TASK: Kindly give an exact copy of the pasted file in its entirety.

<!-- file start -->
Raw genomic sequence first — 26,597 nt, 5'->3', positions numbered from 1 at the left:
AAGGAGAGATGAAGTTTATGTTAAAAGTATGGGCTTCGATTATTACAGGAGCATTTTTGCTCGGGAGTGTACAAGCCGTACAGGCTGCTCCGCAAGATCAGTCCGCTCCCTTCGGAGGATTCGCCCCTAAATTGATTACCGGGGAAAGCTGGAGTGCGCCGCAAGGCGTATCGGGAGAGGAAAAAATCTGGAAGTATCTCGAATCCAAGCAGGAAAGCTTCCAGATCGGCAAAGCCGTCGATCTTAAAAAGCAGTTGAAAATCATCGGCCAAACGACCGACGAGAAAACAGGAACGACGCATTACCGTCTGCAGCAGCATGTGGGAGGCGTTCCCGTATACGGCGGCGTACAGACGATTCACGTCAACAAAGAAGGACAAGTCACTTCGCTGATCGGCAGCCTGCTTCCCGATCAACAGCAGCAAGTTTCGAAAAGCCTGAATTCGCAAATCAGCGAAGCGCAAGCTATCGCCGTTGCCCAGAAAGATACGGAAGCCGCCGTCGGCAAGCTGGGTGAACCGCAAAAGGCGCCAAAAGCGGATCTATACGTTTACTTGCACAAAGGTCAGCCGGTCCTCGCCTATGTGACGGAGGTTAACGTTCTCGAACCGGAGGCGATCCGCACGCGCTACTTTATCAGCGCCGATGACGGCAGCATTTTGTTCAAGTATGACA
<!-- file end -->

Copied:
Raw genomic sequence first — 26,597 nt, 5'->3', positions numbered from 1 at the left:
AAGGAGAGATGAAGTTTATGTTAAAAGTATGGGCTTCGATTATTACAGGAGCATTTTTGCTCGGGAGTGTACAAGCCGTACAGGCTGCTCCGCAAGATCAGTCCGCTCCCTTCGGAGGATTCGCCCCTAAATTGATTACCGGGGAAAGCTGGAGTGCGCCGCAAGGCGTATCGGGAGAGGAAAAAATCTGGAAGTATCTCGAATCCAAGCAGGAAAGCTTCCAGATCGGCAAAGCCGTCGATCTTAAAAAGCAGTTGAAAATCATCGGCCAAACGACCGACGAGAAAACAGGAACGACGCATTACCGTCTGCAGCAGCATGTGGGAGGCGTTCCCGTATACGGCGGCGTACAGACGATTCACGTCAACAAAGAAGGACAAGTCACTTCGCTGATCGGCAGCCTGCTTCCCGATCAACAGCAGCAAGTTTCGAAAAGCCTGAATTCGCAAATCAGCGAAGCGCAAGCTATCGCCGTTGCCCAGAAAGATACGGAAGCCGCCGTCGGCAAGCTGGGTGAACCGCAAAAGGCGCCAAAAGCGGATCTATACGTTTACTTGCACAAAGGTCAGCCGGTCCTCGCCTATGTGACGGAGGTTAACGTTCTCGAACCGGAGGCGATCCGCACGCGCTACTTTATCAGCGCCGATGACGGCAGCATTTTGTTCAAGTATGACA